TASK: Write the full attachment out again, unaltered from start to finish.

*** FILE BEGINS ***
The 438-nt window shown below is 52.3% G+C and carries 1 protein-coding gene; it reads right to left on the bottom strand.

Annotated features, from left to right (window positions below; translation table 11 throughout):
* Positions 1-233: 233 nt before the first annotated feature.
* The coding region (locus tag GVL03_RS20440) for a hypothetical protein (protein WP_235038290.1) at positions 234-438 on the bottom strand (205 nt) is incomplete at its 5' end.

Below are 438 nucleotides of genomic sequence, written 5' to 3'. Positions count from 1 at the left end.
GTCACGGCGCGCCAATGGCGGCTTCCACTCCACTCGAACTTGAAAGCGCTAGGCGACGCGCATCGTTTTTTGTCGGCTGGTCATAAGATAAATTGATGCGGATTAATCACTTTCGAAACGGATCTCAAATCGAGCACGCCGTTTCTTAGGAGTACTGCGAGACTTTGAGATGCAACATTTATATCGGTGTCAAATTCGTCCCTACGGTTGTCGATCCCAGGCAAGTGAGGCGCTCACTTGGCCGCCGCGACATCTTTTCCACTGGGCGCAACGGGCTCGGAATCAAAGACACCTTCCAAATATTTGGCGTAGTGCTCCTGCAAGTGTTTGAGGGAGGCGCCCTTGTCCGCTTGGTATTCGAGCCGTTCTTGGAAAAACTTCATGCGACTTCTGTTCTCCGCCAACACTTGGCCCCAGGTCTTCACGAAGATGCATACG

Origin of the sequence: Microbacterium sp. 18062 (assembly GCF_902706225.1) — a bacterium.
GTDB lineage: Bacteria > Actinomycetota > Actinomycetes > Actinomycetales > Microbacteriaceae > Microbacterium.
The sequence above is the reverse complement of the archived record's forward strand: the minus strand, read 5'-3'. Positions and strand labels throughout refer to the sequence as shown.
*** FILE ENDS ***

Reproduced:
The 438-nt window shown below is 52.3% G+C and carries 1 protein-coding gene; it reads right to left on the bottom strand.

Annotated features, from left to right (window positions below; translation table 11 throughout):
* Positions 1-233: 233 nt before the first annotated feature.
* The coding region (locus tag GVL03_RS20440) for a hypothetical protein (protein WP_235038290.1) at positions 234-438 on the bottom strand (205 nt) is incomplete at its 5' end.

Below are 438 nucleotides of genomic sequence, written 5' to 3'. Positions count from 1 at the left end.
GTCACGGCGCGCCAATGGCGGCTTCCACTCCACTCGAACTTGAAAGCGCTAGGCGACGCGCATCGTTTTTTGTCGGCTGGTCATAAGATAAATTGATGCGGATTAATCACTTTCGAAACGGATCTCAAATCGAGCACGCCGTTTCTTAGGAGTACTGCGAGACTTTGAGATGCAACATTTATATCGGTGTCAAATTCGTCCCTACGGTTGTCGATCCCAGGCAAGTGAGGCGCTCACTTGGCCGCCGCGACATCTTTTCCACTGGGCGCAACGGGCTCGGAATCAAAGACACCTTCCAAATATTTGGCGTAGTGCTCCTGCAAGTGTTTGAGGGAGGCGCCCTTGTCCGCTTGGTATTCGAGCCGTTCTTGGAAAAACTTCATGCGACTTCTGTTCTCCGCCAACACTTGGCCCCAGGTCTTCACGAAGATGCATACG

Origin of the sequence: Microbacterium sp. 18062 (assembly GCF_902706225.1) — a bacterium.
GTDB lineage: Bacteria > Actinomycetota > Actinomycetes > Actinomycetales > Microbacteriaceae > Microbacterium.
The sequence above is the reverse complement of the archived record's forward strand: the minus strand, read 5'-3'. Positions and strand labels throughout refer to the sequence as shown.